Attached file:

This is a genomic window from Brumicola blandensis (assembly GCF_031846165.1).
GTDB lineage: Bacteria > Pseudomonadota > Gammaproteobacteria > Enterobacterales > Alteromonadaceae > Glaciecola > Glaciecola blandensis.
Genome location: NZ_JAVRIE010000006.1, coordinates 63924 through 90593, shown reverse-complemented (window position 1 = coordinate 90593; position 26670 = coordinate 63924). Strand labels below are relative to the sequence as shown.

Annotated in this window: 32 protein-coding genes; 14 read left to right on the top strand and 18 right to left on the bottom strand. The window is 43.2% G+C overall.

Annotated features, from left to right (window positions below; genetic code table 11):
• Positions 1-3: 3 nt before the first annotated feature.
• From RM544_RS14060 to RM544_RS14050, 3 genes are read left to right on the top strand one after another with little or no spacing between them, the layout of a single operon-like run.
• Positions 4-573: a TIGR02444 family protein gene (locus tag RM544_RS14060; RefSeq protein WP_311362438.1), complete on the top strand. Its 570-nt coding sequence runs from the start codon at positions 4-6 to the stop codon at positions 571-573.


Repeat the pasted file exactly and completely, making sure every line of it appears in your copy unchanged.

This is a genomic window from Brumicola blandensis (assembly GCF_031846165.1).
GTDB lineage: Bacteria > Pseudomonadota > Gammaproteobacteria > Enterobacterales > Alteromonadaceae > Glaciecola > Glaciecola blandensis.
Genome location: NZ_JAVRIE010000006.1, coordinates 63924 through 90593, shown reverse-complemented (window position 1 = coordinate 90593; position 26670 = coordinate 63924). Strand labels below are relative to the sequence as shown.

Annotated in this window: 32 protein-coding genes; 14 read left to right on the top strand and 18 right to left on the bottom strand. The window is 43.2% G+C overall.

Annotated features, from left to right (window positions below; genetic code table 11):
• Positions 1-3: 3 nt before the first annotated feature.
• From RM544_RS14060 to RM544_RS14050, 3 genes are read left to right on the top strand one after another with little or no spacing between them, the layout of a single operon-like run.
• Positions 4-573: a TIGR02444 family protein gene (locus tag RM544_RS14060; RefSeq protein WP_311362438.1), complete on the top strand. Its 570-nt coding sequence runs from the start codon at positions 4-6 to the stop codon at positions 571-573.